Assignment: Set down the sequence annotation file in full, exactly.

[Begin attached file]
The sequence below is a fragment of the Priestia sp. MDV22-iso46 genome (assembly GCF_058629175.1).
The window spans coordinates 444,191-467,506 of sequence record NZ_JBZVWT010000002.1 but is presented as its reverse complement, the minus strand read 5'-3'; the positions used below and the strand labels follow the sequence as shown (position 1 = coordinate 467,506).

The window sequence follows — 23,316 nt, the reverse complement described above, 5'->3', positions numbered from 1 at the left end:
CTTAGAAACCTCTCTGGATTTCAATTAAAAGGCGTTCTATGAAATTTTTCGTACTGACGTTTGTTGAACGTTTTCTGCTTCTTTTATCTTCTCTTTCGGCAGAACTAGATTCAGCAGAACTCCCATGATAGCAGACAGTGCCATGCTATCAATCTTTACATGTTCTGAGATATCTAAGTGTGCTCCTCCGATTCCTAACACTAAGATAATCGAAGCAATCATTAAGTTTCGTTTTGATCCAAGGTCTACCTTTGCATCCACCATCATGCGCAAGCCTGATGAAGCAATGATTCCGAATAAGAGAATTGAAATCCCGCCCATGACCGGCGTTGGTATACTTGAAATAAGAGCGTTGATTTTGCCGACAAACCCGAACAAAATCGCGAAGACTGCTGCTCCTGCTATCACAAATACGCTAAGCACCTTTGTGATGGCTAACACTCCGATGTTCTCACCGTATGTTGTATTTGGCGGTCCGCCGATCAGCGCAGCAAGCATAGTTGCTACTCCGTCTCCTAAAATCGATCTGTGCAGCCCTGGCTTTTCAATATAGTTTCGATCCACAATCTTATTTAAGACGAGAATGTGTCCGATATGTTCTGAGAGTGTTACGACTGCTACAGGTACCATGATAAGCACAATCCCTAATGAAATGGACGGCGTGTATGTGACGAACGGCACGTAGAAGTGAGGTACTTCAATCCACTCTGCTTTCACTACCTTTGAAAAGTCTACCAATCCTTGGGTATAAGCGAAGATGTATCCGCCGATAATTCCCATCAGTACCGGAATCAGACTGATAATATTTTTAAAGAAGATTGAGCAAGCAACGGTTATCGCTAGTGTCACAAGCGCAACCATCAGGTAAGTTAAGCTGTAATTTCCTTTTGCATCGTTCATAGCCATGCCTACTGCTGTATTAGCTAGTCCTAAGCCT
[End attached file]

The sequence below is a fragment of the Priestia sp. MDV22-iso46 genome (assembly GCF_058629175.1).
The window spans coordinates 444,191-467,506 of sequence record NZ_JBZVWT010000002.1 but is presented as its reverse complement, the minus strand read 5'-3'; the positions used below and the strand labels follow the sequence as shown (position 1 = coordinate 467,506).

The window sequence follows — 23,316 nt, the reverse complement described above, 5'->3', positions numbered from 1 at the left end:
CTTAGAAACCTCTCTGGATTTCAATTAAAAGGCGTTCTATGAAATTTTTCGTACTGACGTTTGTTGAACGTTTTCTGCTTCTTTTATCTTCTCTTTCGGCAGAACTAGATTCAGCAGAACTCCCATGATAGCAGACAGTGCCATGCTATCAATCTTTACATGTTCTGAGATATCTAAGTGTGCTCCTCCGATTCCTAACACTAAGATAATCGAAGCAATCATTAAGTTTCGTTTTGATCCAAGGTCTACCTTTGCATCCACCATCATGCGCAAGCCTGATGAAGCAATGATTCCGAATAAGAGAATTGAAATCCCGCCCATGACCGGCGTTGGTATACTTGAAATAAGAGCGTTGATTTTGCCGACAAACCCGAACAAAATCGCGAAGACTGCTGCTCCTGCTATCACAAATACGCTAAGCACCTTTGTGATGGCTAACACTCCGATGTTCTCACCGTATGTTGTATTTGGCGGTCCGCCGATCAGCGCAGCAAGCATAGTTGCTACTCCGTCTCCTAAAATCGATCTGTGCAGCCCTGGCTTTTCAATATAGTTTCGATCCACAATCTTATTTAAGACGAGAATGTGTCCGATATGTTCTGAGAGTGTTACGACTGCTACAGGTACCATGATAAGCACAATCCCTAATGAAATGGACGGCGTGTATGTGACGAACGGCACGTAGAAGTGAGGTACTTCAATCCACTCTGCTTTCACTACCTTTGAAAAGTCTACCAATCCTTGGGTATAAGCGAAGATGTATCCGCCGATAATTCCCATCAGTACCGGAATCAGACTGATAATATTTTTAAAGAAGATTGAGCAAGCAACGGTTATCGCTAGTGTCACAAGCGCAACCATCAGGTAAGTTAAGCTGTAATTTCCTTTTGCATCGTTCATAGCCATGCCTACTGCTGTATTAGCTAGTCCTAAGCCT